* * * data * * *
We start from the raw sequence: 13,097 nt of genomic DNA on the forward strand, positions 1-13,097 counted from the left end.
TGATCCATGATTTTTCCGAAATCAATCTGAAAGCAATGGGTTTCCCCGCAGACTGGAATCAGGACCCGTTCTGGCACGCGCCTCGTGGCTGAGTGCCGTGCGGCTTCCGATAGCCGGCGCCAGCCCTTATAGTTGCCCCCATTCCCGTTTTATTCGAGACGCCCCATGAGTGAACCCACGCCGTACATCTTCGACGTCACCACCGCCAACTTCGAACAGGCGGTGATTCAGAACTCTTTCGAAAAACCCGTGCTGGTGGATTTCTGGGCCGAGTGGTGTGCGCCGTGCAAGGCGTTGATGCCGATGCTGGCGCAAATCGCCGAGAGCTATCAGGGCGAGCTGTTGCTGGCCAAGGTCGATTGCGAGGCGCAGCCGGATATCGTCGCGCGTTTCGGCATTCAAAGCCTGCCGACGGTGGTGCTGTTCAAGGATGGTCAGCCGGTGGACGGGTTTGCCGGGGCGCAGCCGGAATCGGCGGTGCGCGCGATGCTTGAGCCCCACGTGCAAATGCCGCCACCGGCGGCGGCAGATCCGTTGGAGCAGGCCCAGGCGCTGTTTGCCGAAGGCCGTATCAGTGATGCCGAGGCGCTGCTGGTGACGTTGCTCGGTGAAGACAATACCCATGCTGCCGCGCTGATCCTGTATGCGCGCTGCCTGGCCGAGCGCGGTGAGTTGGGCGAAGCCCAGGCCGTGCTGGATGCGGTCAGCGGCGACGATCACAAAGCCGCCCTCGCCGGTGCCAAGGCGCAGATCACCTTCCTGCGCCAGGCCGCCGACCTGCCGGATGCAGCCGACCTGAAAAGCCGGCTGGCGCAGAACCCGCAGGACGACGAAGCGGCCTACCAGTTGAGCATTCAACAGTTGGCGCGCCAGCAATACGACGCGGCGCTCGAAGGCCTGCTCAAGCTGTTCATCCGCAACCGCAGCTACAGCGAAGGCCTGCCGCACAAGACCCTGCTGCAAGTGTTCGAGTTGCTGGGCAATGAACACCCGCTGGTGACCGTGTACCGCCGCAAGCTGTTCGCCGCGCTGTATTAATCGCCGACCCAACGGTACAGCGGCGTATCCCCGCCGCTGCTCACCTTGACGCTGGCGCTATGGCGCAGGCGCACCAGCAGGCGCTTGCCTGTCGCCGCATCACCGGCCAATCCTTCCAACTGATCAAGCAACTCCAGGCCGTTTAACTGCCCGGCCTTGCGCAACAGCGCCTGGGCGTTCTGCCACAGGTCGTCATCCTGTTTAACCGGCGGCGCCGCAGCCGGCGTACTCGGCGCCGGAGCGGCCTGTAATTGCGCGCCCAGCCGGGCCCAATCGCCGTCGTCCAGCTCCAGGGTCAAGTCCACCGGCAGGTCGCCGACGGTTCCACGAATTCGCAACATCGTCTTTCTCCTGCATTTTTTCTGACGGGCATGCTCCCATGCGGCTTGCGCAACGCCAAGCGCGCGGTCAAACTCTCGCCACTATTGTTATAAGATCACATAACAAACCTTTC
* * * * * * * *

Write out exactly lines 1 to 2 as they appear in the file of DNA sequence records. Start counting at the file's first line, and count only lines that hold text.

We start from the raw sequence: 13,097 nt of genomic DNA on the forward strand, positions 1-13,097 counted from the left end.
TGATCCATGATTTTTCCGAAATCAATCTGAAAGCAATGGGTTTCCCCGCAGACTGGAATCAGGACCCGTTCTGGCACGCGCCTCGTGGCTGAGTGCCGTGCGGCTTCCGATAGCCGGCGCCAGCCCTTATAGTTGCCCCCATTCCCGTTTTATTCGAGACGCCCCATGAGTGAACCCACGCCGTACATCTTCGACGTCACCACCGCCAACTTCGAACAGGCGGTGATTCAGAACTCTTTCGAAAAACCCGTGCTGGTGGATTTCTGGGCCGAGTGGTGTGCGCCGTGCAAGGCGTTGATGCCGATGCTGGCGCAAATCGCCGAGAGCTATCAGGGCGAGCTGTTGCTGGCCAAGGTCGATTGCGAGGCGCAGCCGGATATCGTCGCGCGTTTCGGCATTCAAAGCCTGCCGACGGTGGTGCTGTTCAAGGATGGTCAGCCGGTGGACGGGTTTGCCGGGGCGCAGCCGGAATCGGCGGTGCGCGCGATGCTTGAGCCCCACGTGCAAATGCCGCCACCGGCGGCGGCAGATCCGTTGGAGCAGGCCCAGGCGCTGTTTGCCGAAGGCCGTATCAGTGATGCCGAGGCGCTGCTGGTGACGTTGCTCGGTGAAGACAATACCCATGCTGCCGCGCTGATCCTGTATGCGCGCTGCCTGGCCGAGCGCGGTGAGTTGGGCGAAGCCCAGGCCGTGCTGGATGCGGTCAGCGGCGACGATCACAAAGCCGCCCTCGCCGGTGCCAAGGCGCAGATCACCTTCCTGCGCCAGGCCGCCGACCTGCCGGATGCAGCCGACCTGAAAAGCCGGCTGGCGCAGAACCCGCAGGACGACGAAGCGGCCTACCAGTTGAGCATTCAACAGTTGGCGCGCCAGCAATACGACGCGGCGCTCGAAGGCCTGCTCAAGCTGTTCATCCGCAACCGCAGCTACAGCGAAGGCCTGCCGCACAAGACCCTGCTGCAAGTGTTCGAGTTGCTGGGCAATGAACACCCGCTGGTGACCGTGTACCGCCGCAAGCTGTTCGCCGCGCTGTATTAATCGCCGACCCAACGGTACAGCGGCGTATCCCCGCCGCTGCTCACCTTGACGCTGGCGCTATGGCGCAGGCGCACCAGCAGGCGCTTGCCTGTCGCCGCATCACCGGCCAATCCTTCCAACTGATCAAGCAACTCCAGGCCGTTTAACTGCCCGGCCTTGCGCAACAGCGCCTGGGCGTTCTGCCACAGGTCGTCATCCTGTTTAACCGGCGGCGCCGCAGCCGGCGTACTCGGCGCCGGAGCGGCCTGTAATTGCGCGCCCAGCCGGGCCCAATCGCCGTCGTCCAGCTCCAGGGTCAAGTCCACCGGCAGGTCGCCGACGGTTCCACGAATTCGCAACATCGTCTTTCTCCTGCATTTTTTCTGACGGGCATGCTCCCATGCGGCTTGCGCAACGCCAAGCGCGCGGTCAAACTCTCGCCACTATTGTTATAAGATCACATAACAAACCTTTC